Sourced from spokespersons for two people’s organisations in the Karanpura Valley: Janum Bhumi Raksha Samiti and Karanpura Bachao Sangarsh Samiti
Residents of Karanpura Valley in Jharkhand, India who consistently rallied against a coal mining project that threatened their livelihoods and their traditional connection with the land were delighted to hear the news that the project was cancelled and not continuing.
State-controlled NTPC Limited, India’s biggest power producer and leaseholder, awarded the contract to Thiess Minecs India in 2010 to build and operate an open-cast coal mine at Pakri Barwadih in the valley. Last May 2014, NTPC announced it was terminating the contract with Thiess Minecs because of a lack of progress at the site.
According to a report from Bloomberg, “Thiess was awarded the contract in 2010 to build infrastructure and coal processing plants before removing surface soil, mining and loading all coal at the site over a 22-year period, according to a statement at the time. Pakri Barwadih was expected to produce more than 300 million metric tons of coal over its life. NTPC said in the statement the contract was for 27 years. It issued a statement to Thiess on July 10, 2012 asking it to explain why it missed the deadline to develop the mine. NTPC said the value of the contract was 230 billion rupees ($3.8 billion).”
It is easy to feel overwhelmed when standing up to large corporations in opposition to their activities. The stark power imbalance, the anonymous corporate façade, and the financial might of companies can discourage local community members from objecting to inequities flowing from an entity’s operations.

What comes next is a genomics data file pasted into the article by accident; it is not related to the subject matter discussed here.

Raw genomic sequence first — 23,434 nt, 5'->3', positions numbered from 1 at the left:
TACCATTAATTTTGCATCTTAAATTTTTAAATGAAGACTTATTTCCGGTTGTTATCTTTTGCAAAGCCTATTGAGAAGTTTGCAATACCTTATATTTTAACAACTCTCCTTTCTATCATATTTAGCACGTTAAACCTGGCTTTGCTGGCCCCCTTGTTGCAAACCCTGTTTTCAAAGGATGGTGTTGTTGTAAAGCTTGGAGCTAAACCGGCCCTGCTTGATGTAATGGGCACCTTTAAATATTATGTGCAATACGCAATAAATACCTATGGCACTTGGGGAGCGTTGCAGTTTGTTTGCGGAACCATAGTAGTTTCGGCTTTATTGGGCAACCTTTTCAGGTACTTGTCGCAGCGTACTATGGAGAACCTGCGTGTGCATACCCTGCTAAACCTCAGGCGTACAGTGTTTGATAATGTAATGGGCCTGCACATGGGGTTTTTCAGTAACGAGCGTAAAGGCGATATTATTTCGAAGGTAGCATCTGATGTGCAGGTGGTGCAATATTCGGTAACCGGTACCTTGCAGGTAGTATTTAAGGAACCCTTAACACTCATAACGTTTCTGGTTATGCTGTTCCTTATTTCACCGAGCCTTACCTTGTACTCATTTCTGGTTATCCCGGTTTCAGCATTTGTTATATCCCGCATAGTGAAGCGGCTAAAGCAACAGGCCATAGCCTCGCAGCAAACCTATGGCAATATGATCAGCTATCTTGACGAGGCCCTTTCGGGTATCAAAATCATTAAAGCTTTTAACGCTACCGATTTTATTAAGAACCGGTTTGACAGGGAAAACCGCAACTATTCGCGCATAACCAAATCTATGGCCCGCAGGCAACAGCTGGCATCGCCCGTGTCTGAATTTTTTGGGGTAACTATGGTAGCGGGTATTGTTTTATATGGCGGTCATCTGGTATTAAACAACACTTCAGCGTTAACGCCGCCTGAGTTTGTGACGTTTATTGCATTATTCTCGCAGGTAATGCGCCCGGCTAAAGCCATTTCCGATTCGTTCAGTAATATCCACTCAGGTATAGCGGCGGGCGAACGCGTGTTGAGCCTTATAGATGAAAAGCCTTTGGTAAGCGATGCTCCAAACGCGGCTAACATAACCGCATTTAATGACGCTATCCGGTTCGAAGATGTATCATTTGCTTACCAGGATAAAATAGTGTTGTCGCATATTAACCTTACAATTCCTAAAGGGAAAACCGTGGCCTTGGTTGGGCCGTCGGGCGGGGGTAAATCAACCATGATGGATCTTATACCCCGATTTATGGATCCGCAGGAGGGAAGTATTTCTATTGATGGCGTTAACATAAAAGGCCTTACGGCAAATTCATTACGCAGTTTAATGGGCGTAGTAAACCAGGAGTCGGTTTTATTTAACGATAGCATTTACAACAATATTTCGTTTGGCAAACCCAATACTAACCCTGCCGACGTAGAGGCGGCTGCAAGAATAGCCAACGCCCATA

“It is good,” said one local, referring to the project cancellation. “They make promises of development, but nobody believes them. What development? They give us money and tell us go away. Go where?
The Karanpura Valley is rich in coal, accounting for more than a quarter of India’s reserves. As highlighted in a previous Ecojesuit article, more than 100,000 hectares of land have been allocated for mines and for supporting infrastructure. That land is also home to over 200 villages, including Pakri Barwadih, and includes vast tracts of rich agricultural land that face disastrous degradation if coal mining proceeds.
Stung by the fallout from past exploitation of coal resources, community opposition to the Pakri Barwadih project was strong. Locals claim their dissent was met with intimidation and violence, and that company efforts to purchase their land were tainted by misinformation and a failure to meaningfully take their concerns into account. They also believe proposed rehabilitation plans were inadequate to cover loss of livelihood, particularly for indigenous farmers.
The companies may reject some of these claims, but it is clear there was a lack of successful community engagement on the project, and that the protests of the local people made it difficult for contractors to make progress on the mine.
The battle is not over yet, with the prospect that another company may later enter the picture where Thiess has exited. But companies would do well to heed the lessons in corporate social responsibility that flow from this example, as the local people are unlikely to give in to future efforts to uproot them from their homeland.